Sep. 18, 1998 For the first time in history, NASA is releasing dramatic images documenting the Earth's changing biology, both on land and in the oceans, as observed from space for one continuous year.
The changing seasons of life, the "pulse of the planet," are being monitored by the Sea-viewing Wide Field-of-view Sensor (SeaWiFS), which was launched on Aug. 1, 1997, and has continuously produced data since Sept. 18, 1997. The SeaWiFS mission is the first NASA Earth Science data purchase in which industry led the development of the full mission.
"Although originally designed to observe the oceans, SeaWiFS provides a unique capability to study the land and atmospheric processes as well," said Dr. Gene Feldman, oceanographer, who heads SeaWiFS' data processing team at NASA's Goddard Space Flight Center, Greenbelt, MD. "As a result, we can monitor changes in the global biosphere with a single sensor over land and ocean."
Among the highlights of SeaWiFS' first continuous year of observation were new insights into the impact of the El Ni–o climate anomaly on ocean life. Further, SeaWiFS was able to monitor a variety of natural disasters, including fires in Florida, Mexico, Canada, Indonesia and Russia; floods in China; dust storms in the Sahara and Gobi Deserts; and the progress of hurricanes, such as Bonnie and Danielle.
SeaWiFS enabled scientists to witness the ocean transition from El Ni–o to La Ni–a conditions in the Equatorial Pacific, specifically around the Galapagos Island. The instrument also allowed researchers to observe the striking speed with which the ocean returned to its pre-El Ni–o state. While El Ni–o essentially shut down the highly productive Equatorial Pacific ecosystem, the subsequent La Ni–a resulted in unprecedented phytoplankton blooms, which stretched across the entire basin from the South American coast to the Western Pacific warm pool.
Phytoplankton are microscopic marine plants that remove carbon dioxide from the atmosphere for internal use. Scientists are eager to understand this exchange of carbon dioxide and the role it plays in the global climate.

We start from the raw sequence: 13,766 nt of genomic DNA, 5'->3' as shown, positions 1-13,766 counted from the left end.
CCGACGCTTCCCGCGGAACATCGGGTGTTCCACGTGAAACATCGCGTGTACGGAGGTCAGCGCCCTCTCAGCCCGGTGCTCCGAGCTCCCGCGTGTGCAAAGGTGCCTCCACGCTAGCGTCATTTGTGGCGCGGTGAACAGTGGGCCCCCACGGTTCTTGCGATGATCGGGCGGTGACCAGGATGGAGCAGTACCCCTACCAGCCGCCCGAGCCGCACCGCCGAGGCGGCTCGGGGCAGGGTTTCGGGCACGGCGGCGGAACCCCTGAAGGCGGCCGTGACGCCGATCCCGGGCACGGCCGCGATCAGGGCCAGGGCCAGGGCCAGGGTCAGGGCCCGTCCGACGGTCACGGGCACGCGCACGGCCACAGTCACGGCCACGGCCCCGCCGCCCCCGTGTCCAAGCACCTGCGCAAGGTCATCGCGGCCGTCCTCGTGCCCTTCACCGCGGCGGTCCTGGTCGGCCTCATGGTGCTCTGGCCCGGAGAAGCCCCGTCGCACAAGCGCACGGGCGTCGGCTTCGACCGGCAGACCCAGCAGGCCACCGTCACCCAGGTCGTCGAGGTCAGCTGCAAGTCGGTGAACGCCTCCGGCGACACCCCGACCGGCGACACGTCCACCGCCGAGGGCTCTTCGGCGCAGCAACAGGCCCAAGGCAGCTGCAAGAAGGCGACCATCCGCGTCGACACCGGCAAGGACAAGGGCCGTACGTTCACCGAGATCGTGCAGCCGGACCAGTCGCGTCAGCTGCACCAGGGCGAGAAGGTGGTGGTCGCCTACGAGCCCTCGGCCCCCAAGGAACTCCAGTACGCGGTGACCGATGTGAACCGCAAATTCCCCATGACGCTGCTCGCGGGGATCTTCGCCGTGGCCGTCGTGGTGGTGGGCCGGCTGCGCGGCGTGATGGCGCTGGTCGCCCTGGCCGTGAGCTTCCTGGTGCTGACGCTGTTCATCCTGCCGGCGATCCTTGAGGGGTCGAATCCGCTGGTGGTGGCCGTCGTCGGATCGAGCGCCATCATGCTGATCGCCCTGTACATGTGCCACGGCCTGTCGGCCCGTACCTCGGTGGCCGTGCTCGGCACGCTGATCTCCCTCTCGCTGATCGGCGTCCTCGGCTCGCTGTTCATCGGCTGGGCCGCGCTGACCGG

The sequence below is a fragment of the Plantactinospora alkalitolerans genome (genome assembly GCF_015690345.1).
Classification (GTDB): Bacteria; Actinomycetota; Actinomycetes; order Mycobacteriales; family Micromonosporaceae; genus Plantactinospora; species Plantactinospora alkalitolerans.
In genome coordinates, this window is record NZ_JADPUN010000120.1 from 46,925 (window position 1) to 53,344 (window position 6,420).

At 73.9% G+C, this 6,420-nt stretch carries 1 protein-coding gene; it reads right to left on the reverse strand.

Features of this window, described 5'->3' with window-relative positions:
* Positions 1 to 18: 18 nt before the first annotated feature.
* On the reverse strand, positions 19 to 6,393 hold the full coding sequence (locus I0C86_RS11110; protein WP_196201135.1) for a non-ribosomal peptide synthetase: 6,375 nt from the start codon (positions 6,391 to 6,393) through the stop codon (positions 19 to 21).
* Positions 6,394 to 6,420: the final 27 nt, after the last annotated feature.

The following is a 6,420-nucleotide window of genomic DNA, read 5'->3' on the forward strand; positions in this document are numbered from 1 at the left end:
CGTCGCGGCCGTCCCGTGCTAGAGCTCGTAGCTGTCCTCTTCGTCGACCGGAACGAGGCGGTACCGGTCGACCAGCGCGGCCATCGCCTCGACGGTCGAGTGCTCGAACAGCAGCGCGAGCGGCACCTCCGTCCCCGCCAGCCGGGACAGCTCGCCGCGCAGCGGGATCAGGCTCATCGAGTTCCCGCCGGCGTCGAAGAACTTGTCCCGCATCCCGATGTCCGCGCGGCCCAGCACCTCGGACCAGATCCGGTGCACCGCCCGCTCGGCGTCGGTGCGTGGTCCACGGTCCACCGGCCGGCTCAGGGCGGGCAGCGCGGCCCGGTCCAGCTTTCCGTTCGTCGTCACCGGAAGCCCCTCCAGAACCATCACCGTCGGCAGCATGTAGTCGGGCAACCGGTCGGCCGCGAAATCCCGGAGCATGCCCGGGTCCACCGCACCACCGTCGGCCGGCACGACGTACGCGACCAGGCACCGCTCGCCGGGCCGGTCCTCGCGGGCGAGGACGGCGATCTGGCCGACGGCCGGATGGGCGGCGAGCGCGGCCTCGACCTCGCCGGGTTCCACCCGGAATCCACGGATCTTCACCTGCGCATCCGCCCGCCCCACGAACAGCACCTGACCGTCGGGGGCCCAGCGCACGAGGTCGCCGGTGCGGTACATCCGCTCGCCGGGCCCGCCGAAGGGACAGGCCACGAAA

"One of the most fascinating events witnessed in the global ocean was the Spring bloom in the North Atlantic," said Dr. Charles McClain, SeaWiFS project scientist. "While many regions of the ocean experience a spring bloom, the event in the North Atlantic was the most dramatic."
During the winter, storms and surface cooling mix the surface waters of the Atlantic, replenishing the nutrient supply from the deep, cold, nutrient-rich waters. Once sunlight is sufficient to support plant growth, phytoplankton populations explode and persist for nearly three months until nutrients are depleted. This bloom migrates northward following the Sun throughout the spring and summer.
Unexpected phenomena observed by SeaWiFS, according to McClain, were the massive blooms of coccolithophores, a unique type of phytoplankton in the Bering Sea. These blooms may have a significant impact on fish populations in this area, one of the most productive fishery regions in the global ocean.
During the summer-fall of 1997 and spring of 1998, expansive blooms of coccolithophores occurred along the Alaskan shelf. These were the first observations of blooms of this magnitude in the Bering Sea. Coccolithophores shed vast numbers of white carbonate platelets which cloud the water. "The net result was fish that normally spawn in the adjacent rivers could not trasverse the bloom in order to enter the rivers to spawn. In addition, local bird and marine mammal populations had a high mortality rates due to starvation because the fish migrated to other waters," said McClain.
NASA is leading an international collaboration using SeaWiFS data. More than 800 scientists representing 35 countries already have registered to use the data. There are over 50 ground- stations throughout the world which receive data from the spacecraft. In addition, the unique government-industry partnership with ORBIMAGE, Dulles VA, represents a new way of doing business for NASA.
SeaWiFS is an essential component of NASA's Earth Sciences enterprise, an ongoing effort to study the changing global environment. Using the unique perspective available from space, NASA will observe, monitor and assess large-scale environmental processes focusing on climate change.
Remarkable images from this mission are available on the World Wide Web at URL: http://seawifs.gsfc.nasa.gov/SEAWIFS.html
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The above story is based on materials provided by National Aeronautics And Space Administration.
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